By Kay Henderson Thu Nov 9, 10:49 AM ET
DES MOINES, Iowa (Reuters) - Democratic Gov. Tom Vilsack of Iowa jumped into the 2008 U.S. presidential race on Thursday, saying voters want a new direction for the country "and that's what I intend to do as president."
Vilsack, a two-term governor who is leaving office this year to concentrate on his White House bid, stressed his moderate record and a bipartisan approach on education, economic development and health care as governor of Iowa.
"Americans sent a clear message on Tuesday. They want leaders who will take this country in a new direction," Vilsack said. "They want leaders who share their values, understand their needs and respect their intelligence.
"That's what I've done as governor of Iowa, and that's what I intend to do as president," he said."
Vilsack, chairman of the centrist Democratic Leadership Council, has been traveling the country laying the groundwork for his campaign for a year.
He plans a formal announcement in Mount Pleasant, Iowa, where he began his career as mayor, in late November, followed by campaign events in New Hampshire, Nevada and South Carolina.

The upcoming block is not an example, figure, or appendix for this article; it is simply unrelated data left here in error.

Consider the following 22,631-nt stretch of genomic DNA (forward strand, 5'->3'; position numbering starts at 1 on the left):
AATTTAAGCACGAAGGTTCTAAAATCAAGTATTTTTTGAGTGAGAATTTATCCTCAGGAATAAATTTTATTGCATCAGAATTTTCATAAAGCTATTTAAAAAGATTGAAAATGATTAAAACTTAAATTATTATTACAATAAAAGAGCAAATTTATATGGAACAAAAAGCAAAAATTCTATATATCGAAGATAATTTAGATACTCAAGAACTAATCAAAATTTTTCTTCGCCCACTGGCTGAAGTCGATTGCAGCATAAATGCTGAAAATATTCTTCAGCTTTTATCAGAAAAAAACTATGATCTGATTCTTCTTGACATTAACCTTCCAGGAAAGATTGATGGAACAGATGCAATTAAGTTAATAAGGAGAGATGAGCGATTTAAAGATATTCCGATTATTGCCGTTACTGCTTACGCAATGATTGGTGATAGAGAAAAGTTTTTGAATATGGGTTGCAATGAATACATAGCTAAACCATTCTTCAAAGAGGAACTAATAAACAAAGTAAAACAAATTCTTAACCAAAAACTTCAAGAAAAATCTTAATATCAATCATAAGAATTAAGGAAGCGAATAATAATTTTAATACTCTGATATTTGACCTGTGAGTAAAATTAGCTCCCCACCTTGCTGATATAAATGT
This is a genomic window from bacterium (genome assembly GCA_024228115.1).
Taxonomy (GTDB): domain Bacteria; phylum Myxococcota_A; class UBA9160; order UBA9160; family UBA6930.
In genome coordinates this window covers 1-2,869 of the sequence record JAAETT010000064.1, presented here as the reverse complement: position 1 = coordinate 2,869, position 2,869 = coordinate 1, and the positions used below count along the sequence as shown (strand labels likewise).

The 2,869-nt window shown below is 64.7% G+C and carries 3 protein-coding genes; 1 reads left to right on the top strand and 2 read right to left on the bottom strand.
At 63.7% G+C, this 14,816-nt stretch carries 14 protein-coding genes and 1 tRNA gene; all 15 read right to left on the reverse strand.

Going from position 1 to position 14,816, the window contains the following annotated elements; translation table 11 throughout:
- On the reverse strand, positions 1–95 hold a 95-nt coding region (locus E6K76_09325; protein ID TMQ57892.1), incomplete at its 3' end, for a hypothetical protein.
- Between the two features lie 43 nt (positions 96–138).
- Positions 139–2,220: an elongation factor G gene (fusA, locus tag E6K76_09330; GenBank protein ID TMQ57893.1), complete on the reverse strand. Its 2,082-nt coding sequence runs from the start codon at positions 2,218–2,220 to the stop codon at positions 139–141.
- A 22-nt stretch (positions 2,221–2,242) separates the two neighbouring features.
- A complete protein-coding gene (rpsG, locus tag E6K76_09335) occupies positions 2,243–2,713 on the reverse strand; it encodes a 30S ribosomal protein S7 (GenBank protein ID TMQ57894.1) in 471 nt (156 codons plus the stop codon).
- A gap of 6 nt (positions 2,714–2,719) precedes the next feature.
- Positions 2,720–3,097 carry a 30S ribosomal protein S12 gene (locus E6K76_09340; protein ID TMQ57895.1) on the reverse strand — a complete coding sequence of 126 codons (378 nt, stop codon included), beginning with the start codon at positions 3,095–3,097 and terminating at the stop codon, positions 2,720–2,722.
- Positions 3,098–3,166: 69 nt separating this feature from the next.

The state of Iowa will kick off the U.S. presidential campaign with its traditional caucuses in January 2008, but Vilsack's presence in the presidential field has not stopped up to a dozen other Democrats from planning to campaign there.
As many as a dozen Republicans are pondering presidential bids in 2008, when
President George W. Bush will step down and the battle for his successor is expected to be wide open.
Vilsack filed the formal paperwork for a presidential exploratory committee with the
Federal Election Commission on Thursday, and will base his campaign in Des Moines.
He is the first Democrat to make his campaign official, although several more are expected to wade in over the next few weeks. Rep. Duncan Hunter (news, bio, voting record) of California was the first Republican to take an official step toward running.
Vilsack was the first Democrat elected governor of Iowa since 1968, and has stressed his leadership as governor and ability to appeal to moderates and independents.
He enters a Democratic field expected to be led by New York Sen.
Hillary Rodham Clinton and include several governors or former governors, among them Evan Bayh of Indiana, now a senator, and New Mexico Gov. Bill Richardson.